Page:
robert Blocker; Biava Quartet
In January 1783 there appeared an advertisement in the Wiener Zeitung from no less a composer than Mozart who was announcing the publication of three new piano concertos that could be performed “either with a large orchestra… or merely a quattro, that is, with 2 violins, 1 viola, and violoncello.” These concertos were the first Mozart wrote after his move to Vienna in 1781, and are presented here performed by the Biava Quartet with pianist Robert Blocker.
The Biava was formed at the Cleveland Institute of Music in 1998, and since then, has gone on to win top prizes including the London International Competition and the Nuremberg Chamber Music Award. The American-born Blocker has enjoyed a multifaceted career as pianist, educator (at Yale University), and music advisor for such prominent institutions as the Avery Fisher Artist Program, and the Curatorium of the Ferenc Liszt Academy of Music in Budapest.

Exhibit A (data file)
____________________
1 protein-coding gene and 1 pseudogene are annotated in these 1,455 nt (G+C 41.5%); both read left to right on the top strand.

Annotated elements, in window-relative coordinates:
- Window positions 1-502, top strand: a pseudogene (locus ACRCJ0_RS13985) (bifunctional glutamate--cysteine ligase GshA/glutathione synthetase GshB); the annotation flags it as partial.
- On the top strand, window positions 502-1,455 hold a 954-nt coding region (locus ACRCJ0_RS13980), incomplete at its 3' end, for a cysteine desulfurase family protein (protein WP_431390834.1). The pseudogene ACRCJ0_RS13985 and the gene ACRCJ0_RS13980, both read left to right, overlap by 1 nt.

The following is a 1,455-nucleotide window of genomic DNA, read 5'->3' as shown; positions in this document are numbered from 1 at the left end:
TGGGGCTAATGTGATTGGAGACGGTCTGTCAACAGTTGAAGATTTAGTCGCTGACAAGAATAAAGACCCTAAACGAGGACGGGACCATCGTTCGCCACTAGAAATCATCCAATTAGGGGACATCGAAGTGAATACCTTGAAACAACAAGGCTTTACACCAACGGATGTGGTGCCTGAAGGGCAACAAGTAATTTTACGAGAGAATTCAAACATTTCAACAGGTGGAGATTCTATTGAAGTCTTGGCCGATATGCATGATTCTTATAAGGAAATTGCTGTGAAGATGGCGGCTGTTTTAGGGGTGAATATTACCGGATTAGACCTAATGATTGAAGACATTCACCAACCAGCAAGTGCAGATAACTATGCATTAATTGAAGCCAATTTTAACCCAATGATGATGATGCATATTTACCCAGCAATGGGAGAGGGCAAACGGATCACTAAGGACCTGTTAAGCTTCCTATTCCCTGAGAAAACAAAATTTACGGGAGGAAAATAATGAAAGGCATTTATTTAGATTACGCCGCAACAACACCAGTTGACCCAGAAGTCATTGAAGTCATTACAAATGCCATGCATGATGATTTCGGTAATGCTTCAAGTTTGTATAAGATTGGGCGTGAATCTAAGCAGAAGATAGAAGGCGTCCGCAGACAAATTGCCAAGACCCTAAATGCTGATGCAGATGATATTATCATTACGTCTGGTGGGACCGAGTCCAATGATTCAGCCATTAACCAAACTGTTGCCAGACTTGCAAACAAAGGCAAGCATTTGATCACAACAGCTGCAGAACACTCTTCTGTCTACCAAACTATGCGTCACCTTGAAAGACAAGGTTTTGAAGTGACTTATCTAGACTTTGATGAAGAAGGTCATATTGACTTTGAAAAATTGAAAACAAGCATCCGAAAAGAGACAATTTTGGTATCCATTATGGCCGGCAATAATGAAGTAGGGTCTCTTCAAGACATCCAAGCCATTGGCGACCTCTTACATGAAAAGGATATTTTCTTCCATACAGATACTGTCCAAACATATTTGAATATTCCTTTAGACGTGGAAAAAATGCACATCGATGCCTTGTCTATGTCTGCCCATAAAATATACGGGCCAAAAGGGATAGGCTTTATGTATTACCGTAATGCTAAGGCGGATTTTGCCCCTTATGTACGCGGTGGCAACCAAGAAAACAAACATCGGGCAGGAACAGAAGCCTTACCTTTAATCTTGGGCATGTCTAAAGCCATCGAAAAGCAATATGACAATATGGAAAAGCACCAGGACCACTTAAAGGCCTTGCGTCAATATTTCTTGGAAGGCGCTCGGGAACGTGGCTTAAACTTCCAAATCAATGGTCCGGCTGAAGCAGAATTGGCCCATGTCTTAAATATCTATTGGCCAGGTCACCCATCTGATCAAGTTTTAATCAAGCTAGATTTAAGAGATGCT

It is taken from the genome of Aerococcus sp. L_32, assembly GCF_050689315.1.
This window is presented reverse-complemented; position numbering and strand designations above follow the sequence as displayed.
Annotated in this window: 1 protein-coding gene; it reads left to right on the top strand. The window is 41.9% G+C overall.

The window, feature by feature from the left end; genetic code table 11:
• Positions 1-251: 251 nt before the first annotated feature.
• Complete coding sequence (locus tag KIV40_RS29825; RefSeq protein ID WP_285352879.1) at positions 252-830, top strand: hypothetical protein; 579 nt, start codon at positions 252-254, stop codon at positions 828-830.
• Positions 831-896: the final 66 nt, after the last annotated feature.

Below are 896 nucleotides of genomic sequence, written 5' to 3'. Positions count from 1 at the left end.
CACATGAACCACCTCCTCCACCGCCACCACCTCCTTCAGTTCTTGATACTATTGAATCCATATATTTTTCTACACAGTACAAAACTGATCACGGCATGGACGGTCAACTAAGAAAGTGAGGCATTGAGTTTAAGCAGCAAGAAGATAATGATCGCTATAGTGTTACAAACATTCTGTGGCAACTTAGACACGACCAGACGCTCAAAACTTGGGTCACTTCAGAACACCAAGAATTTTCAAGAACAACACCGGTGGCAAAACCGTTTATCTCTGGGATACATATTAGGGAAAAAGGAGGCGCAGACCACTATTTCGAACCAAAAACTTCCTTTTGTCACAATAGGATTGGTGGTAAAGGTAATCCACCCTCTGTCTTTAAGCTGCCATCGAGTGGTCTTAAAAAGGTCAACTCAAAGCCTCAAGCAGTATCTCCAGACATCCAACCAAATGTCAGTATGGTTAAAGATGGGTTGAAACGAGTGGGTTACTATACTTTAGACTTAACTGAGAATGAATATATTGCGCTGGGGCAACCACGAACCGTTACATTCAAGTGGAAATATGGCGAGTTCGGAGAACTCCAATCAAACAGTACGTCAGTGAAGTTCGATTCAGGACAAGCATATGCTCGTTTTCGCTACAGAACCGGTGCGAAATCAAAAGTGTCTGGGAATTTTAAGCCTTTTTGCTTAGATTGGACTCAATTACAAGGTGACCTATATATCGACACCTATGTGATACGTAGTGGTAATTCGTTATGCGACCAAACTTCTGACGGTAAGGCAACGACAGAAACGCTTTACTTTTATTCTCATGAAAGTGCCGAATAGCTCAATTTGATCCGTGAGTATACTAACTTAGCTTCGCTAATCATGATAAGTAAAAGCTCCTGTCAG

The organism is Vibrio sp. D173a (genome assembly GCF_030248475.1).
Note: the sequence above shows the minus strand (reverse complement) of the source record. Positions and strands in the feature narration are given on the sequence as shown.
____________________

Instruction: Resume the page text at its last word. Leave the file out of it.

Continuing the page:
What a joyful sound these musicians create – this is surely “Mozart with a smile on his face!” The Biava plays with a keen precision, providing a solid accompaniment for Blocker’s lucid and sensitive interpretation. This most sympathetic pairing between quartet and piano is clearly evident, for example, in the cheerful opening movement of concerto No.12, the languorous second movement of No.13, and the sprightly finale from the fourteenth, all duly presented in a stylish manner of which Mozart surely would have approved. Indeed, to my mind, the smaller resources found here result in a wonderful sense of intimacy, transporting the listener from the vast space of the concert-hall to a private chamber in 18th century Vienna.